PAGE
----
Monday, 28 September 2020

The Pentlands. Part Two. A Gallery of The Seasons.


                                                   ALL PHOTOS CLICK FULL SCREEN.

Looking something up recently for the previous Pentland Hills post I discovered I had enough photos, taken in all the different seasons of the year, with various companions, for an overall scenic gallery or two. Enough to truly capture this much loved Edinburgh hill range in all its unique glory. A sweeping and majestic viewpoint here of The Pentlands from the moors above Carlops. A week of heavy snowfalls over the east coast landscape a month previously was now rapidly melting under a strong Spring sun.

 A walk of great beauty unfolded, most of it undertaken over grass slopes with Alex chasing targets on his hill bagging list at the time but when we did hit any snow patches they were sometimes ankle to thigh deep to cross. Wading downwards was fine... wading up slope much harder. On a few occasions however snow firm enough in certain places to permit very enjoyable and lengthy standing glissades down the slopes occured. Once a common experience for me on the mountains but a rare treat these days.

A lone buzzard looking for a meal.

The Pentlands run from Edinburgh's suburban outskirts heading south west and inland for around 20km before they fade out into lower grassland near the town of Lanark. This is the hill range starting to drop lower here near the Black Mount region. Still scenic but sheltered enough for green pastures and livestock to thrive.

You can come across unexpected sights on the lower slopes. Fallow deer here.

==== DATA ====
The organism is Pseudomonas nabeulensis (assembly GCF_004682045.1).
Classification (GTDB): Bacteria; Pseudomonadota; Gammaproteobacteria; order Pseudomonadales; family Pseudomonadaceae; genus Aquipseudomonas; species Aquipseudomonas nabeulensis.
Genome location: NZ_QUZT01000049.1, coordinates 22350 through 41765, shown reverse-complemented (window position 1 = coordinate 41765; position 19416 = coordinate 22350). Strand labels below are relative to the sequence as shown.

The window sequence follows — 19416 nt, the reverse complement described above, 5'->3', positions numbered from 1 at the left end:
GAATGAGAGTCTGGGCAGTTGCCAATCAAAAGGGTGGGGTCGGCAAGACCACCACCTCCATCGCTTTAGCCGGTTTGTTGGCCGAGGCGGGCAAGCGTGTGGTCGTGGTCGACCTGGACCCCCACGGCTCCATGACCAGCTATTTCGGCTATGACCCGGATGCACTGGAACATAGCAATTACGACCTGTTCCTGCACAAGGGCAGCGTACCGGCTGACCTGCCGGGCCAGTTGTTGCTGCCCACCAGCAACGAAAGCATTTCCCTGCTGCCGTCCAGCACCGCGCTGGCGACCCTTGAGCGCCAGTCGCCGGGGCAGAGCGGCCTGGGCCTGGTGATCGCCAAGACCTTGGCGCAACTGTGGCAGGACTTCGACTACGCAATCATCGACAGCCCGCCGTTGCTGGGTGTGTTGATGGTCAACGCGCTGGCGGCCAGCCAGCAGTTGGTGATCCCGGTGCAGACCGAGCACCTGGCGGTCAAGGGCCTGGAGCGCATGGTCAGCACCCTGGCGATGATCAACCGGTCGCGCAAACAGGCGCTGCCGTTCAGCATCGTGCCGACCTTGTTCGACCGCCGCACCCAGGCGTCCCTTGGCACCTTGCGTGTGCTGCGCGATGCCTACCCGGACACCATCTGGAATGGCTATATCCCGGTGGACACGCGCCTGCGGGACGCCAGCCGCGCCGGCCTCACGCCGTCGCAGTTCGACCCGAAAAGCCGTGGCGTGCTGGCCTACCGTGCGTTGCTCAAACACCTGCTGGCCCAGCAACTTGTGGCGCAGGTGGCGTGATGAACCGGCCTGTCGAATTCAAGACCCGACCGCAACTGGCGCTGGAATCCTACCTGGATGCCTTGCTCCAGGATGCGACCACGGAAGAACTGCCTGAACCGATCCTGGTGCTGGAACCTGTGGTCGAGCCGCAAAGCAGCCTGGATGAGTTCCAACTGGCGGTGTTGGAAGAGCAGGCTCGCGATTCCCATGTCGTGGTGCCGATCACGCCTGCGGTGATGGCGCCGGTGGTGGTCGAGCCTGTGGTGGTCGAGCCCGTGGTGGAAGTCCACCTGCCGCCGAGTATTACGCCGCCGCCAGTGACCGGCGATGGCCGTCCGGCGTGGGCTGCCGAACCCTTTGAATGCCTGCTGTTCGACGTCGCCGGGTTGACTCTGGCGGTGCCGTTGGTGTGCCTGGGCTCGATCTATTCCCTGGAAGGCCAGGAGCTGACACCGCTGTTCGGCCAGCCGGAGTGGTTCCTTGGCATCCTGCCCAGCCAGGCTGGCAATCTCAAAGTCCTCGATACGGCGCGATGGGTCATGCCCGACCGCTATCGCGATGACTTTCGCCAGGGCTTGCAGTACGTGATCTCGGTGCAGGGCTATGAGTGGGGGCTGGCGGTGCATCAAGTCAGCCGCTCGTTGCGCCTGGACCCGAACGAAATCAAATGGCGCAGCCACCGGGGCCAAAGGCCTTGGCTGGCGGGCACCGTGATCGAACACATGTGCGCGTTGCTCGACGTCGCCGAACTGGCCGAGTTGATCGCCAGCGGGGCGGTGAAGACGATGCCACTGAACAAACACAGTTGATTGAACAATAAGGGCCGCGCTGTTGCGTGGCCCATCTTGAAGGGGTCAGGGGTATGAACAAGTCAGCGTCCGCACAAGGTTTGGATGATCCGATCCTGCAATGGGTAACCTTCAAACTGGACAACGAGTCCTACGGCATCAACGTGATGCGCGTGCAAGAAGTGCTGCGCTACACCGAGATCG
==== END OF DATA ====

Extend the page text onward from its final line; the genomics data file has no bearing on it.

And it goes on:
A sideways view. Happy lawnmowers in action. Young animals by the look of them.

I wonder what chickens think when rabbits suddenly pop out of holes in their midst?

The joy of Spring sunshine and young lambs doing push ups on the grass. Give me twenty more solider. Feel the burn!

And the opposite side of the coin. Hungry adults looking for a handout after several weeks of deep snow and minus 12 overnight temperatures. 

Although the Pentland summits sit below 2000 feet, in winter they can provide challenging but fun conditions. Waist deep snow sometimes or hard packed slopes where you need crampons to climb to the top. Enjoyable in every season.

Even in lush summer conditions they provide walks to think about. An old stone bridge on a right of way path to Mendick Hill. Constructed in 1620 apparently so the same age as the Mayflower and the Pilgrim Fathers sailing to North America. Makes you wonder about the dramatic changes in the USA since- the industrial revolution- the railroads across the plains- cowboys- Indian wars- farming dustbowls- depression era gangsters- the skyscraper cities emerging slowly from virgin swamps or forests... yet this view here has hardly changed in all that time period. A kind of landscape immortality that's very rare in the modern world so close to settled lands.

Arthur's Seat and the Pentlands from the middle of the Firth of Forth shipping lanes. Diffuse sun in winter.

Climbing up Scald Law.  579 metres  or 1,899 feet. Feels higher on a raw winter day.

Think this is Ron on the walk in to Scald Law from the Bavelaw Castle side of the ridge. 

Cutler Fell in early morning winter sunshine. One of the delights of the Pentland Hills nearer Lanark is views like this looking south and further inland towards the higher mountains of the Southern Uplands. Cutler Fell, a remote and wild summit is 748 metres, 2,457 feet high and feels every inch of that bulk in winter, plodding along across extensive upward slopes and false summits as I can testify on another of Alex's hill bags. But an exciting outing.